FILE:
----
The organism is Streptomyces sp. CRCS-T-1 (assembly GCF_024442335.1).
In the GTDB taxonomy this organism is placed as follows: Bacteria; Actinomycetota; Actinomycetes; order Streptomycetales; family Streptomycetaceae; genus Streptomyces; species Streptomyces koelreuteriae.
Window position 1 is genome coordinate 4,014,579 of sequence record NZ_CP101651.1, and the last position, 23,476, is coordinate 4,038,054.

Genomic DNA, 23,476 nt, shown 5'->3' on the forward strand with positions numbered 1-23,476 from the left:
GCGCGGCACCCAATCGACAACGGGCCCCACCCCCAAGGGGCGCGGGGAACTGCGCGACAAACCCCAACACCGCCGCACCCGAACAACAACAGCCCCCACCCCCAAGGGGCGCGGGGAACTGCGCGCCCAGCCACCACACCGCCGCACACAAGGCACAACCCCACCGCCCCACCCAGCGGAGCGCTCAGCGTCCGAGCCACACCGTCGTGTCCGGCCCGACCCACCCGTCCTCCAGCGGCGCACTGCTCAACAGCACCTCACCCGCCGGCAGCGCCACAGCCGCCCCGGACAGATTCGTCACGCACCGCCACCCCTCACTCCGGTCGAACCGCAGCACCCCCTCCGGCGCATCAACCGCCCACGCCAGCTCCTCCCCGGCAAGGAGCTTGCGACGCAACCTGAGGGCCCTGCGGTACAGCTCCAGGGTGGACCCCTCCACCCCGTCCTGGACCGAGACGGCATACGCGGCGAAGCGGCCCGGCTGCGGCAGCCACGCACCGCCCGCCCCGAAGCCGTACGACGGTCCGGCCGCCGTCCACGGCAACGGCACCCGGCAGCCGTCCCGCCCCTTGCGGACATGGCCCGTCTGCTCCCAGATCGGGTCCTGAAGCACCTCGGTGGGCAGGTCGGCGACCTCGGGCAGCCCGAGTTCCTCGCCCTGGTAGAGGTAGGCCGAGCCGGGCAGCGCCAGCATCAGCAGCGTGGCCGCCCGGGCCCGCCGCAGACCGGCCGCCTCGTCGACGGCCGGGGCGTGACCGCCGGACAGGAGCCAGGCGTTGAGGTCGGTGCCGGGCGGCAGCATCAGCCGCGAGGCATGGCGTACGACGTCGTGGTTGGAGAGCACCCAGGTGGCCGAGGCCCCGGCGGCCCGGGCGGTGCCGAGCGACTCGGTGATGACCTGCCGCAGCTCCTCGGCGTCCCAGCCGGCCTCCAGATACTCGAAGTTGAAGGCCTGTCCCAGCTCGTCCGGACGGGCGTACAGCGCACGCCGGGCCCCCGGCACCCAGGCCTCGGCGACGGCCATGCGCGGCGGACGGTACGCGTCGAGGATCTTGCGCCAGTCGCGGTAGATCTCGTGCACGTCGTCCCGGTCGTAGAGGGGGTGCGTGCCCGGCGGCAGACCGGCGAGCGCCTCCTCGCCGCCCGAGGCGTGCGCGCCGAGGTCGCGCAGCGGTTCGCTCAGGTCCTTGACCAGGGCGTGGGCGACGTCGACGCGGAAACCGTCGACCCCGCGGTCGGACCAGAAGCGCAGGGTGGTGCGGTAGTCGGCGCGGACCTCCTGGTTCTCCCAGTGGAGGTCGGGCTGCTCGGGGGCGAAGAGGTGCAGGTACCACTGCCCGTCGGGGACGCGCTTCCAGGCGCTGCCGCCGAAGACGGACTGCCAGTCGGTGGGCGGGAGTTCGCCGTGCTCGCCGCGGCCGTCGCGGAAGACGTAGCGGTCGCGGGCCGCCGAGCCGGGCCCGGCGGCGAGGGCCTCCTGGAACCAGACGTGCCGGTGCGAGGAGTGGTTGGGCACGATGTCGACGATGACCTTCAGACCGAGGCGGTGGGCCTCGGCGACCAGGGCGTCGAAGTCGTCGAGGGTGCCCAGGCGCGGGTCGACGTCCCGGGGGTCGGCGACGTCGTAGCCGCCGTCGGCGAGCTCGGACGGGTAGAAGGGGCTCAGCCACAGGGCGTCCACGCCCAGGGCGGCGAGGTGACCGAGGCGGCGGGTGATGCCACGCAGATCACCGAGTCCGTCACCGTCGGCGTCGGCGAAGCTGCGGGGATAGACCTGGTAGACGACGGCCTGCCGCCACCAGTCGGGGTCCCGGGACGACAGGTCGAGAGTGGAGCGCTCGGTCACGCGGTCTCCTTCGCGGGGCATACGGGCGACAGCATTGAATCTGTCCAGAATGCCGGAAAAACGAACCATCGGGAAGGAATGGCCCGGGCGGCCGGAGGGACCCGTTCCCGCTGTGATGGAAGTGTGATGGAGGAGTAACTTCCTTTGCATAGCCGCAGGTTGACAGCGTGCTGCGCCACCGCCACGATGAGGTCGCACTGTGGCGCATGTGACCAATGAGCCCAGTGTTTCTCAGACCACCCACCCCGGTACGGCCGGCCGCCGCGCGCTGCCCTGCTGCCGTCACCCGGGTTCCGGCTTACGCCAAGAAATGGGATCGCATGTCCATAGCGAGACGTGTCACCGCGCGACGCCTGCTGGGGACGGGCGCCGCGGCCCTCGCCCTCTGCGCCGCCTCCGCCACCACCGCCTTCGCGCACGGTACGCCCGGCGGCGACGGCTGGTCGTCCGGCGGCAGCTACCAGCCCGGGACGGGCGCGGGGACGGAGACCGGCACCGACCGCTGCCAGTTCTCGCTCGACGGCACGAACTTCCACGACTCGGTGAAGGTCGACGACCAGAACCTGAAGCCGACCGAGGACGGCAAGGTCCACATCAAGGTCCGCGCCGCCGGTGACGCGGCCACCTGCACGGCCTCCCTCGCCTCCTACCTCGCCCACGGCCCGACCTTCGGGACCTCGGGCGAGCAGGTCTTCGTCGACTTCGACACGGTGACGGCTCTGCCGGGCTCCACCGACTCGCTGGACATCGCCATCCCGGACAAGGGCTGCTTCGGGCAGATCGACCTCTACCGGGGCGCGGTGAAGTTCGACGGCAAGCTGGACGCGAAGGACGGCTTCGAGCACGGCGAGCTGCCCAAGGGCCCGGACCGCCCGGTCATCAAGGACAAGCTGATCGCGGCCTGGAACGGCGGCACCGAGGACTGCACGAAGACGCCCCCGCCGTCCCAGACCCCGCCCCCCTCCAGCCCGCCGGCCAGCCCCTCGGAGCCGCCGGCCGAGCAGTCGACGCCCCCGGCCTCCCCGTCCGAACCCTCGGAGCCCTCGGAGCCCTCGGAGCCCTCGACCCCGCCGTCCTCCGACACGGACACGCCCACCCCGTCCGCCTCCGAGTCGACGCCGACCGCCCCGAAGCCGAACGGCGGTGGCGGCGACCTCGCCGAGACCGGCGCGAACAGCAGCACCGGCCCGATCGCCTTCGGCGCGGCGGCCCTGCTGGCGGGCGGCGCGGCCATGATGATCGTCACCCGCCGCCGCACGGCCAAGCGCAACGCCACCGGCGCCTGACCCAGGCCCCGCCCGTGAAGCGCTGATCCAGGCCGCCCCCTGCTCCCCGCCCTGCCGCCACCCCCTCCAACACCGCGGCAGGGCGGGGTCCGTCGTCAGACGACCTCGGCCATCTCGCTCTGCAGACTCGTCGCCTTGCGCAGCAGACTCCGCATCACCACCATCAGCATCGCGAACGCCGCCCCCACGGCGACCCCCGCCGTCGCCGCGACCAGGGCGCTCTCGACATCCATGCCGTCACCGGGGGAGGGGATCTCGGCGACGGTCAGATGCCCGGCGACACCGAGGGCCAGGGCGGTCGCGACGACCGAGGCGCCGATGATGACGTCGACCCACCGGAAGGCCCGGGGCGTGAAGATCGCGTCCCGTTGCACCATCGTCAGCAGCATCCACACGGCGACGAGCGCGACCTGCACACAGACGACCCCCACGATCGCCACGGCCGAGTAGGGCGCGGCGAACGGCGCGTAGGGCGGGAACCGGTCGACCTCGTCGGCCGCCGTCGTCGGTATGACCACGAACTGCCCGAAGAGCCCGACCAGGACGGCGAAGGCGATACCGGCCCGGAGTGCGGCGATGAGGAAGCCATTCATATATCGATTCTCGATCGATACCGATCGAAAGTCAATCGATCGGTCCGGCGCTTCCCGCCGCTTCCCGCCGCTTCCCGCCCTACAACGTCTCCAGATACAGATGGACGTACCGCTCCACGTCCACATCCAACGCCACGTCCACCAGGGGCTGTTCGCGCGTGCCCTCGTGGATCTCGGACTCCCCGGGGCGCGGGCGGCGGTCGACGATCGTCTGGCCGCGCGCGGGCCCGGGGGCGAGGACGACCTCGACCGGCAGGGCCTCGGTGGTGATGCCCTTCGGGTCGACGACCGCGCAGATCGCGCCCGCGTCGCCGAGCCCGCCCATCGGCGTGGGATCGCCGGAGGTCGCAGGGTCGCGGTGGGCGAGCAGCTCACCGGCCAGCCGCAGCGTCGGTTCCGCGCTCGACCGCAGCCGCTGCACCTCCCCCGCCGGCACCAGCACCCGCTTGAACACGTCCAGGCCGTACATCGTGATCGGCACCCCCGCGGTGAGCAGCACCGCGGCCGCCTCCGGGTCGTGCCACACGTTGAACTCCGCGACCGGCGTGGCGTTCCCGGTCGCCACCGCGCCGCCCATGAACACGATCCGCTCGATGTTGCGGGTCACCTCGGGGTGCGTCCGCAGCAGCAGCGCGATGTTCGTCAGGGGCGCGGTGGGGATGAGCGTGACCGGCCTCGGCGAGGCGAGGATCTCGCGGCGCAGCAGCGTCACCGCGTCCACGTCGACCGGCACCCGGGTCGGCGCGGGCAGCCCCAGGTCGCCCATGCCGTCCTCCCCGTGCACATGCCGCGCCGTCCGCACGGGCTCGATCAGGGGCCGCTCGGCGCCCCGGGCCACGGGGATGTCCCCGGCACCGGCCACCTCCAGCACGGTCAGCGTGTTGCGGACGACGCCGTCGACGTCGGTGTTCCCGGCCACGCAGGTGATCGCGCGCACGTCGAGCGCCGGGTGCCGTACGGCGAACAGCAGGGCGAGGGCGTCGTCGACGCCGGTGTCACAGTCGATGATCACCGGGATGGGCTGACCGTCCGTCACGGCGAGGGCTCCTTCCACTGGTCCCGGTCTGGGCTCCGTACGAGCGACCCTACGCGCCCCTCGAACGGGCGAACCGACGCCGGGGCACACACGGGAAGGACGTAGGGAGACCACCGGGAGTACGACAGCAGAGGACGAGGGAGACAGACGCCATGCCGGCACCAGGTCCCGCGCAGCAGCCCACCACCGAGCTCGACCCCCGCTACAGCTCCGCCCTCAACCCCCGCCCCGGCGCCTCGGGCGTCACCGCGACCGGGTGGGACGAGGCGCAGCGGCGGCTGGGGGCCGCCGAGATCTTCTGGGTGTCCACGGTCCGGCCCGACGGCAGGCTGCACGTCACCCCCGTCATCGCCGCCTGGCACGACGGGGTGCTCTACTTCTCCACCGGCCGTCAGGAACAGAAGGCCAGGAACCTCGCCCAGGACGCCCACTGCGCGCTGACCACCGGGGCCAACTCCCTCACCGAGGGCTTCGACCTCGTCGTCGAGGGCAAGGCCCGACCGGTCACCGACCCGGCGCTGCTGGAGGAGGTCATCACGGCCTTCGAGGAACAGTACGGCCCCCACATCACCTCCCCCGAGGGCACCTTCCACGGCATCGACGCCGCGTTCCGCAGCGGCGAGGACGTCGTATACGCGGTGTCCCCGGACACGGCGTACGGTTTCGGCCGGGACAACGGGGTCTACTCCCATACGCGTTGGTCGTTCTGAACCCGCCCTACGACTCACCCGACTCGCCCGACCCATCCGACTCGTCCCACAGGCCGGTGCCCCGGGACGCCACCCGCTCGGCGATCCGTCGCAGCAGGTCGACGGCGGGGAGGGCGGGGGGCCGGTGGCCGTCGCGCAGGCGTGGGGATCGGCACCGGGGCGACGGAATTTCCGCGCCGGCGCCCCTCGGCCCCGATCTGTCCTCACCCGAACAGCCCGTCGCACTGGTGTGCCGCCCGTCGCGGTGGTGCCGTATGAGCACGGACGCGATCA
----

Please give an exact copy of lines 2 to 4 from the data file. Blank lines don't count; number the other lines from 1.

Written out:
In the GTDB taxonomy this organism is placed as follows: Bacteria; Actinomycetota; Actinomycetes; order Streptomycetales; family Streptomycetaceae; genus Streptomyces; species Streptomyces koelreuteriae.
Window position 1 is genome coordinate 4,014,579 of sequence record NZ_CP101651.1, and the last position, 23,476, is coordinate 4,038,054.

Genomic DNA, 23,476 nt, shown 5'->3' on the forward strand with positions numbered 1-23,476 from the left: